Thursday, June 25, 2009

Golden Corn Salad Gone To Seed

Perhaps you read my post back in February about Golden Corn Salad, a lovely and tasty salad green. That's one plant above that has plenty of room, decent soil and some fertilizer, you can see how large it gets in those conditions. Below is a photo of volunteers growing in the gravel patio under a bench without benefit of fertilzer and only watered by the rain. Those volunteers were not the least bit bitter. Obviously, this tender leaved plant can take a range of conditions. They'll be back under the bench next year since I allowed a number of them to go to seed. The more lush plant succumbed to an aphid infestation before flowering.

I just cleaned a bunch of seeds from the volunteers and another sowing in the vegetable garden. That nice little pile of seeds shown below is far more than what I need for myself. Send me an email (it's on my profile page) if you would like some seeds and we can arrange to get some to you. I'm always on the lookout for seeds of rare vegetables such as this corn salad (still looking for seeds of Spanish Black carrot), so let me know if you have something to swap.

Here's a great article on Golden Corn Salad by William Woys Weaver. My original seeds came from him through the Seed Savers Exchange (there's a link on the sidebar). Alas, Mr. Weaver no longer offers seeds through SSE.


  1. I emailed you. It looks like such a pretty plant.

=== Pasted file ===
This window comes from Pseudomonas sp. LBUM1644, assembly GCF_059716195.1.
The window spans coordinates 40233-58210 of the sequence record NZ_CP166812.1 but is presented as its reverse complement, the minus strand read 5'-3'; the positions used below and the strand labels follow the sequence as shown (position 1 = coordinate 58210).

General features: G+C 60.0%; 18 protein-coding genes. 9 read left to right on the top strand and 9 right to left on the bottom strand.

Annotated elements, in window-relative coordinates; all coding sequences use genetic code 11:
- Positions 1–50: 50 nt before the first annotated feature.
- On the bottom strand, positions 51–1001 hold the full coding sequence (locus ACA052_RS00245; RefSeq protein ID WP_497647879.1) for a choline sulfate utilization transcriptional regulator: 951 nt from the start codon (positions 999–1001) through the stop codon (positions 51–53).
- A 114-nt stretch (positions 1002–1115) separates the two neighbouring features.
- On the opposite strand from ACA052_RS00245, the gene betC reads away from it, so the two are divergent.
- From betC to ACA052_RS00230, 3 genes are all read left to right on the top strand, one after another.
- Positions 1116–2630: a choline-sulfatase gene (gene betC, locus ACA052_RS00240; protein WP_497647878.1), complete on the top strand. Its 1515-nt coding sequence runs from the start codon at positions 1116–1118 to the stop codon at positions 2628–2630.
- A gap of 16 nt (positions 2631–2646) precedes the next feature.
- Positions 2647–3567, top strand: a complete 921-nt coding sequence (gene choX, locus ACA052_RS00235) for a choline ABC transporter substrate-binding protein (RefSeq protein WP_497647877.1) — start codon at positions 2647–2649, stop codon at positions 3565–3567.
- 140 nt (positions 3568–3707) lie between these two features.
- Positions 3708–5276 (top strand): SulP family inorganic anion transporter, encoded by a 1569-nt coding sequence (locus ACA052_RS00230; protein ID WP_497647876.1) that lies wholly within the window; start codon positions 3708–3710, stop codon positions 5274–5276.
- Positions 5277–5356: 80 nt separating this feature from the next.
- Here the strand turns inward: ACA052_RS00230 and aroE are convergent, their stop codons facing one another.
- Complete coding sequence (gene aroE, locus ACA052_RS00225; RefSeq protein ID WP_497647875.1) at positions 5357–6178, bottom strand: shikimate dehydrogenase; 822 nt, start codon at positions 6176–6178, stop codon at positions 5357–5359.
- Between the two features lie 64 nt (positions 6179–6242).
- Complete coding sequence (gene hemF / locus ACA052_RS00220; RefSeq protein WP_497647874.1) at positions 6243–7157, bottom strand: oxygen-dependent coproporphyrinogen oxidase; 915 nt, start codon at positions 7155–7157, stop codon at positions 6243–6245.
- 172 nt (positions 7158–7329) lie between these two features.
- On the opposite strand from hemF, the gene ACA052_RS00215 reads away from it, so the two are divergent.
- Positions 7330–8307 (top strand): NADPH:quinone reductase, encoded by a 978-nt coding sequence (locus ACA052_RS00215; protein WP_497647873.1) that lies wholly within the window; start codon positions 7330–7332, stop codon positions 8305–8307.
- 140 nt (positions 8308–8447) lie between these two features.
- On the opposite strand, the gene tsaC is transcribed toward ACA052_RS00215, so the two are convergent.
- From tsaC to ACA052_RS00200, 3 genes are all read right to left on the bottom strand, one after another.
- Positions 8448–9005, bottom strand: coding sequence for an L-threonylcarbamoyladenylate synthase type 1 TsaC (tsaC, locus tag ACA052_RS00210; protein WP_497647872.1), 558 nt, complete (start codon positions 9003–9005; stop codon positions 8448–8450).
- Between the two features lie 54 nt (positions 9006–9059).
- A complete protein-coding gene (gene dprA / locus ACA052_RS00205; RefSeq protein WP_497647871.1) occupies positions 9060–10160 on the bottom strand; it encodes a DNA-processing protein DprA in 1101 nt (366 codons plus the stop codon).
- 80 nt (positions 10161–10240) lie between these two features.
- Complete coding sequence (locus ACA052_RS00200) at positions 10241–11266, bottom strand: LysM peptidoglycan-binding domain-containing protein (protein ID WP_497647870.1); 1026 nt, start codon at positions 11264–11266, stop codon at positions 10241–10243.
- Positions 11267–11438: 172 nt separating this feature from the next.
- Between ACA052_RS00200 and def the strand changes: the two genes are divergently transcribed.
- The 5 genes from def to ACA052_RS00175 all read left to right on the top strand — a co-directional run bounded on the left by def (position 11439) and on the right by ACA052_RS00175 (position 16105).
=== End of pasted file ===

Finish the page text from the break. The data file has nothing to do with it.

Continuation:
2. It looks lovely and so edible. I tried to email you but yahoo is throwing fits about your address. Can you email me first (address on the blog, I assume) and I reply?

  3. Daphne, got your email...

    Stefaneener, I'll email you from a different email address that perhaps yahoo won't be so fussy about.

  4. Now, there's something I've been trying to grow for two years ina arow without sucess. I think my climate is too hot and dry for it and I need to start sowing it earlier in the season.

  5. Gintoino, I've found that all types of cornsalad do best for me if I sow the seeds in the fall and let it grow through the winter. I imagine that your winter weather is mild enough to to do the same. The plants that volunteered in my garden sprouted on their own in late fall/early winter and the seeds had been scattered around months earlier.


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